Washington, DC – To give scrap yards the time they need to properly recycle vehicles that were traded in during this summer’s successful Car Allowance Rebate System (CARS) “Cash for Clunkers” program, U.S. Senator Kirsten Gillibrand urged the National Highway Traffic Safety Administration (NHTSA) to extend by an additional 90 days the original 6-month deadline to destroy traded-in vehicles. Scrap yards were inundated with trade-ins as a result of the popular “Cash for Clunkers” program and are now struggling to recycle cars and car parts in time to meet the 6-month deadline imposed on them. The majority of cars would need to be scrapped before May.
In a letter to Ronald Medford, Acting Deputy Administrator for NHTSA, Senator Gillibrand wrote, “The spirit of the CARS program was to help the environment while at the same time creating jobs and rejuvenating the automotive industry in this country. These scrap yards simply need more time to process these old cars, so they can harvest a higher percentage of the salvageable parts. This recycling process is environmentally friendly and good for the economy. While helping the part sales industry, it will also save car owners money by supplying them with used parts at a fraction of the cost of new parts.”
CARS was a program where old, inefficient vehicles could be traded in with a discount for a new, more efficient car as long as it met certain requirements. Initially, the program was to dedicate $1 billion for rebates, which could reach up to $4500 per vehicle. The program was so successful that it was extended by an additional $2 billion. This extension increased the number of cars in the program by approximately 200 percent.
One of the stipulations in the program is that cars turned in via CARS would need to be scrapped within 6 months of their trade-in date. Since the original program was tripled, scrap yards have been unable to process the influx of vehicles that were traded-in within the time frame originally set. In addition, used car parts dealers store the harvested used parts inside the car until the time of sale. This caused a substantial storage shortage.
A 6-month extension would give scrap yards and used parts dealers the time they need to process these cars and more time to sell the parts.
Senator Gillibrand’s full letter is below:
Acting Deputy Administrator
1200 New Jersey Ave, SE
Washington, DC 2059
Dear Administrator Medford,
I am writing to you regarding the Car Allowance Rebate System (CARS) program, specifically the provision that mandates that recycled vehicles be destroyed within six months of their trade in date. I have spoken to multiple scrap yard owners in my state and around the country that have expressed their concerns about this six month deadline. To me, it is clear that this deadline creates an artificial capacity and man power shortage for scrap yards that can be easily remedied by a 90 day extension, increasing the total time that salvagers have to scrap these vehicles to 270 days.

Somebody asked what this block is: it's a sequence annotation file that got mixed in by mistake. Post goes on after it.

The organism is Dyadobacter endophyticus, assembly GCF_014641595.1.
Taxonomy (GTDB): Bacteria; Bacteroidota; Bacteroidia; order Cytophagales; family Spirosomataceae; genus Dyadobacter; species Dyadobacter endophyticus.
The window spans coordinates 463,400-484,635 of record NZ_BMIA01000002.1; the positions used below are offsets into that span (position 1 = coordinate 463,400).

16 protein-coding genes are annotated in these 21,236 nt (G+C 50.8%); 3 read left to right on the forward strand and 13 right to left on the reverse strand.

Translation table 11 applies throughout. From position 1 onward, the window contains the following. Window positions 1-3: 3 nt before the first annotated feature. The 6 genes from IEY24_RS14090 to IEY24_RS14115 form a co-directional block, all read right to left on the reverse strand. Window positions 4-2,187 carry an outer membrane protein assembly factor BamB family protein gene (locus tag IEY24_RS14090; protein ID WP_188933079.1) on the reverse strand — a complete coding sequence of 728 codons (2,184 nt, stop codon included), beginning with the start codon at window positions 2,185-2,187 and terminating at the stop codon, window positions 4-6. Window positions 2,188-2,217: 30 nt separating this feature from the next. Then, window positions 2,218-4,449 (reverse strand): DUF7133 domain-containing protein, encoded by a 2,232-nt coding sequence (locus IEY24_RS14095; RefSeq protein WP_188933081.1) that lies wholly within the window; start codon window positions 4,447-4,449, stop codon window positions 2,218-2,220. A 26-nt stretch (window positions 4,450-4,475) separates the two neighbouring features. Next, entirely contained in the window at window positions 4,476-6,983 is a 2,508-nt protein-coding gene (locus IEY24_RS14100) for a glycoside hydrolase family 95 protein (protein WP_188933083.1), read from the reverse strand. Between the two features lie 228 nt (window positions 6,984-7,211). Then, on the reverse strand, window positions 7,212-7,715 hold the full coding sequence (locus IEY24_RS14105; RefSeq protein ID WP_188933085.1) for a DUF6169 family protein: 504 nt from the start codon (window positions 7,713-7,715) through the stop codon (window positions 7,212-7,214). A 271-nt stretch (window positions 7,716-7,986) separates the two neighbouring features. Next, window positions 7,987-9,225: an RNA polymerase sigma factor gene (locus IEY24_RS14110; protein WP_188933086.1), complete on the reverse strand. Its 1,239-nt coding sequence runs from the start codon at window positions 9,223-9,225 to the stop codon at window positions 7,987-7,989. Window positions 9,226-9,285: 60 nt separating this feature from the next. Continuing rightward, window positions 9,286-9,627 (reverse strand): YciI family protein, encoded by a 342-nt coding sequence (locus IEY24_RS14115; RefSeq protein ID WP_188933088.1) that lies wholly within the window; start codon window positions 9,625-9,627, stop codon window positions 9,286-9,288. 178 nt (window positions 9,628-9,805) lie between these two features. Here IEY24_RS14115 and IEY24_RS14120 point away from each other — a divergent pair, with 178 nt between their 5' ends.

These scrap yards have received many more vehicles via CARS then they had previously anticipated. This is no fault of their own, as their estimates for the original $1 billion program were correct. When CARS was subsequently extended and granted an additional $2 billion expansion, the influx of cars inundated scrap yards across the country and created a backlog of clunkers to scrap. The salvageable parts of these cars amount to assets for these scrap yards. Often times, parts salvaged from vehicles are stored in the vehicles themselves. This short deadline of six months would effectively diminish the storage capacity of these scrap facilities, and would require them to fabricate additional storage space. Storing parts in the vehicles they are harvested from is no longer feasible because of the dual forces of market saturation and a lack of storage space imposed by this six month deadline. The CARS program dramatically increased the supply of used auto parts, as it heavily incentivized the scrapping of old, inefficient vehicles, while simultaneously reducing demand for parts, as these same cars were the types scraped. The combination of a lack of storage space coupled with increased inventory and low demand is a costly and inefficient arrangement.
Many scrap yards have experienced such a drastic shortage of storage space and salvage capacity that they have discarded fully intact vehicles, scraping valuable assets in the form of used parts. This practice is wasteful and unwise, as it cost not only the businesses participating in this program, but increases the prices of used auto parts for consumers, as they are less readily available.
The spirit of the CARS program was to help the environment while at the same time rejuvenate the automotive industry in this country. These scrap yards simply need more time to process these old cars, so they can harvest a higher percentage of the salvageable parts. This recycling process is environmentally friendly and good for the economy as it will help the part sales industry and will save car owners money by supplying them with used parts at a fraction of the cost of new parts.
I urge you to consider granting a 90 day extension to scrap yards participating in the CARS program as it is economically sound and environmentally friendly. Thank you for your attention to this critical issue.